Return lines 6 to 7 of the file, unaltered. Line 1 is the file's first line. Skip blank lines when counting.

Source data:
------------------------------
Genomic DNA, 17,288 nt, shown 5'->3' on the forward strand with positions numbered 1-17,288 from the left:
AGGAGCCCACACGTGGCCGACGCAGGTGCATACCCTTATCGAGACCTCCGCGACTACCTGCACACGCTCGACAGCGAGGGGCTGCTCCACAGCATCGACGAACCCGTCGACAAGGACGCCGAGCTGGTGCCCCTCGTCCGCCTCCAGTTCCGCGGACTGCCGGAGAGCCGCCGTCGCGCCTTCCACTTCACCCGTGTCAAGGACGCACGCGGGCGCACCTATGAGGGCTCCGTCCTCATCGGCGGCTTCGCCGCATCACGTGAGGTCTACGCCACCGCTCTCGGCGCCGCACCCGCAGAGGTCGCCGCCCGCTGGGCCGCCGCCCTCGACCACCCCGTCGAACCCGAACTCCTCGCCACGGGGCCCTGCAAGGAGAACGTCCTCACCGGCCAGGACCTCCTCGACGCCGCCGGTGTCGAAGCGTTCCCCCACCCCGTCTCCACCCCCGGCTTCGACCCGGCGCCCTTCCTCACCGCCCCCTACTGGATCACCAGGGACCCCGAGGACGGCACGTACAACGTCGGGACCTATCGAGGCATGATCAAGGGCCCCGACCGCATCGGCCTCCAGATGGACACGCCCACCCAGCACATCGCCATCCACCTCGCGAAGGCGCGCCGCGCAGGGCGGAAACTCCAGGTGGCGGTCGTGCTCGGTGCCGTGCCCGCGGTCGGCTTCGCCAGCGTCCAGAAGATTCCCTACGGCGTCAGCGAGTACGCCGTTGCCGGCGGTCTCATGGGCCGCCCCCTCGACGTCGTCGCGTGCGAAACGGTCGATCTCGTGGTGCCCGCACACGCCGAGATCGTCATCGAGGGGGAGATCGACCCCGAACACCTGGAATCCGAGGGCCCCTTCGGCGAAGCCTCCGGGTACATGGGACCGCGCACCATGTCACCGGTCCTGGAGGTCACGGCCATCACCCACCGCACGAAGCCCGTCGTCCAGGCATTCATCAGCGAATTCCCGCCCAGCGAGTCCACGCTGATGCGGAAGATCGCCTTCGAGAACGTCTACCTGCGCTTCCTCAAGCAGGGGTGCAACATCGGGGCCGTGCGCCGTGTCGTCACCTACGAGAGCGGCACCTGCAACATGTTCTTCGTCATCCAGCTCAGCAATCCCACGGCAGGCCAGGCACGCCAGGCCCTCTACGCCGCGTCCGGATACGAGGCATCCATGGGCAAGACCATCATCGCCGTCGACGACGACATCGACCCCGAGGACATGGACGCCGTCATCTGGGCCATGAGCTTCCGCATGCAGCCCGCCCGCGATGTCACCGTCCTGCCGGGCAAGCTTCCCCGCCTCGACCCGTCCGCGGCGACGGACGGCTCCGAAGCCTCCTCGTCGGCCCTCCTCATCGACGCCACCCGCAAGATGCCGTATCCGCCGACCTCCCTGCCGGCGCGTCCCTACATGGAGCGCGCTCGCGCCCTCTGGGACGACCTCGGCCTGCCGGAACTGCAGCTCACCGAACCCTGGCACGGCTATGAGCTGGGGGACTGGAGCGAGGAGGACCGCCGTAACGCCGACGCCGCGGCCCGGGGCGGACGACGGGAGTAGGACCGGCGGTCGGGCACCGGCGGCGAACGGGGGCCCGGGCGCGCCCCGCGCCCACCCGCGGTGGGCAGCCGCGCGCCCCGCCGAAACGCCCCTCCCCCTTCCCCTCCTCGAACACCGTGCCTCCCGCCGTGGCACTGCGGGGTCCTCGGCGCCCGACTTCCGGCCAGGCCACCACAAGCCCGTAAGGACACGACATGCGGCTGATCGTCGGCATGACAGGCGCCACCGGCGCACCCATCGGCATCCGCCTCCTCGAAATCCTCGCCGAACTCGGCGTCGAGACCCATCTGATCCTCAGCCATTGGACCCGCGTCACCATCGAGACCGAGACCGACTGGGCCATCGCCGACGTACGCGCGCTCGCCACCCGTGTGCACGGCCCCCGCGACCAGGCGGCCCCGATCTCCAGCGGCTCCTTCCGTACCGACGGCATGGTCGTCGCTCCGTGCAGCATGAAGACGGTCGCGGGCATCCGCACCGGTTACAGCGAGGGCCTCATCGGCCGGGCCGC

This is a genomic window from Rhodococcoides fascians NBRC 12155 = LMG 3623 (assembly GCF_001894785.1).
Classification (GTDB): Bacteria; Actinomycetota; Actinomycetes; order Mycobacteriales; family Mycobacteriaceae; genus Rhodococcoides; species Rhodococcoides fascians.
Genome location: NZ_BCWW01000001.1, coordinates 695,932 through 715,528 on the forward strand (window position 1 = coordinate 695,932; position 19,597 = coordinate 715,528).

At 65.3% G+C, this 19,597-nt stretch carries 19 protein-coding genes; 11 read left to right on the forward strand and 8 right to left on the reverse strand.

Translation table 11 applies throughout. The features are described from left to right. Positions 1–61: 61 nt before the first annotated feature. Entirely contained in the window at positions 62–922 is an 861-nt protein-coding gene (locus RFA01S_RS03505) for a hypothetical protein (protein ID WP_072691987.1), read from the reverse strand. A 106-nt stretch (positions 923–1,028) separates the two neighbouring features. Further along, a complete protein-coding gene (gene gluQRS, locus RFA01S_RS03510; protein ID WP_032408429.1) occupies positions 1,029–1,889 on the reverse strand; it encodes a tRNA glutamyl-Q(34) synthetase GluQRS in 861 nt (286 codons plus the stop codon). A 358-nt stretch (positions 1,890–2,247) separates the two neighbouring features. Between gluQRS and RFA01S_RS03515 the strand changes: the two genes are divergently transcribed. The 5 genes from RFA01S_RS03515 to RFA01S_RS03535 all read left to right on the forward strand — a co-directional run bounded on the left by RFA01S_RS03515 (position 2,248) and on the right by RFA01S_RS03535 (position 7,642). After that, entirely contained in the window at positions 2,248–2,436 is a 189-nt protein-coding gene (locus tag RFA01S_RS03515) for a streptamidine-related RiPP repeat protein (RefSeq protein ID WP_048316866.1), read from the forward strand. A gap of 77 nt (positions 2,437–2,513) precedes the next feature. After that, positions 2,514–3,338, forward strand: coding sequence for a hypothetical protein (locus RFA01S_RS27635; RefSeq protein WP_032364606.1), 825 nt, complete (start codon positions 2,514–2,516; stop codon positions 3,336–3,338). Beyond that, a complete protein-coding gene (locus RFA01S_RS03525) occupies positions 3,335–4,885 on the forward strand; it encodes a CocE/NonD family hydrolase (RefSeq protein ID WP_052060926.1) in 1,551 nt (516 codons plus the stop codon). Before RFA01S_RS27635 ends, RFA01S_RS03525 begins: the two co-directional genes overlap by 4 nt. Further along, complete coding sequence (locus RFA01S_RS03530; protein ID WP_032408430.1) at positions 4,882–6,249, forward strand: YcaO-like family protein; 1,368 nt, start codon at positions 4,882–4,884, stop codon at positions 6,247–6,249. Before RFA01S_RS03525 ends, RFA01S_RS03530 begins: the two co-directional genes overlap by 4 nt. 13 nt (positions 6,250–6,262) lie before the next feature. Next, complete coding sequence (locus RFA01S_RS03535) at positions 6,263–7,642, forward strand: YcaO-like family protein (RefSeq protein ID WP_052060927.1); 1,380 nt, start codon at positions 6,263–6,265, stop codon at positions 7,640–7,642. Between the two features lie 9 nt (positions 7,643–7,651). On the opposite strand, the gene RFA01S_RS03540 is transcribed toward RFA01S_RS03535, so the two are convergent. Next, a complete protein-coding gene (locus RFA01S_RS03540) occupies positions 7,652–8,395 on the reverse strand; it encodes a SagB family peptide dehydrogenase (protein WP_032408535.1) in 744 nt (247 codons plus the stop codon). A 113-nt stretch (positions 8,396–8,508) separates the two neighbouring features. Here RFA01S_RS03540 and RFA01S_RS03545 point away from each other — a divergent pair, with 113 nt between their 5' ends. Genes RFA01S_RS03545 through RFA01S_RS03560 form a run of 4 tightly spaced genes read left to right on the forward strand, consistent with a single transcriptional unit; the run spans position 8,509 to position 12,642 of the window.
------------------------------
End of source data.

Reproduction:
At 65.3% G+C, this 19,597-nt stretch carries 19 protein-coding genes; 11 read left to right on the forward strand and 8 right to left on the reverse strand.

Translation table 11 applies throughout. The features are described from left to right. Positions 1–61: 61 nt before the first annotated feature. Entirely contained in the window at positions 62–922 is an 861-nt protein-coding gene (locus RFA01S_RS03505) for a hypothetical protein (protein ID WP_072691987.1), read from the reverse strand. A 106-nt stretch (positions 923–1,028) separates the two neighbouring features. Further along, a complete protein-coding gene (gene gluQRS, locus RFA01S_RS03510; protein ID WP_032408429.1) occupies positions 1,029–1,889 on the reverse strand; it encodes a tRNA glutamyl-Q(34) synthetase GluQRS in 861 nt (286 codons plus the stop codon). A 358-nt stretch (positions 1,890–2,247) separates the two neighbouring features. Between gluQRS and RFA01S_RS03515 the strand changes: the two genes are divergently transcribed. The 5 genes from RFA01S_RS03515 to RFA01S_RS03535 all read left to right on the forward strand — a co-directional run bounded on the left by RFA01S_RS03515 (position 2,248) and on the right by RFA01S_RS03535 (position 7,642). After that, entirely contained in the window at positions 2,248–2,436 is a 189-nt protein-coding gene (locus tag RFA01S_RS03515) for a streptamidine-related RiPP repeat protein (RefSeq protein ID WP_048316866.1), read from the forward strand. A gap of 77 nt (positions 2,437–2,513) precedes the next feature. After that, positions 2,514–3,338, forward strand: coding sequence for a hypothetical protein (locus RFA01S_RS27635; RefSeq protein WP_032364606.1), 825 nt, complete (start codon positions 2,514–2,516; stop codon positions 3,336–3,338). Beyond that, a complete protein-coding gene (locus RFA01S_RS03525) occupies positions 3,335–4,885 on the forward strand; it encodes a CocE/NonD family hydrolase (RefSeq protein ID WP_052060926.1) in 1,551 nt (516 codons plus the stop codon). Before RFA01S_RS27635 ends, RFA01S_RS03525 begins: the two co-directional genes overlap by 4 nt. Further along, complete coding sequence (locus RFA01S_RS03530; protein ID WP_032408430.1) at positions 4,882–6,249, forward strand: YcaO-like family protein; 1,368 nt, start codon at positions 4,882–4,884, stop codon at positions 6,247–6,249. Before RFA01S_RS03525 ends, RFA01S_RS03530 begins: the two co-directional genes overlap by 4 nt. 13 nt (positions 6,250–6,262) lie before the next feature. Next, complete coding sequence (locus RFA01S_RS03535) at positions 6,263–7,642, forward strand: YcaO-like family protein (RefSeq protein ID WP_052060927.1); 1,380 nt, start codon at positions 6,263–6,265, stop codon at positions 7,640–7,642. Between the two features lie 9 nt (positions 7,643–7,651). On the opposite strand, the gene RFA01S_RS03540 is transcribed toward RFA01S_RS03535, so the two are convergent. Next, a complete protein-coding gene (locus RFA01S_RS03540) occupies positions 7,652–8,395 on the reverse strand; it encodes a SagB family peptide dehydrogenase (protein WP_032408535.1) in 744 nt (247 codons plus the stop codon). A 113-nt stretch (positions 8,396–8,508) separates the two neighbouring features. Here RFA01S_RS03540 and RFA01S_RS03545 point away from each other — a divergent pair, with 113 nt between their 5' ends. Genes RFA01S_RS03545 through RFA01S_RS03560 form a run of 4 tightly spaced genes read left to right on the forward strand, consistent with a single transcriptional unit; the run spans position 8,509 to position 12,642 of the window.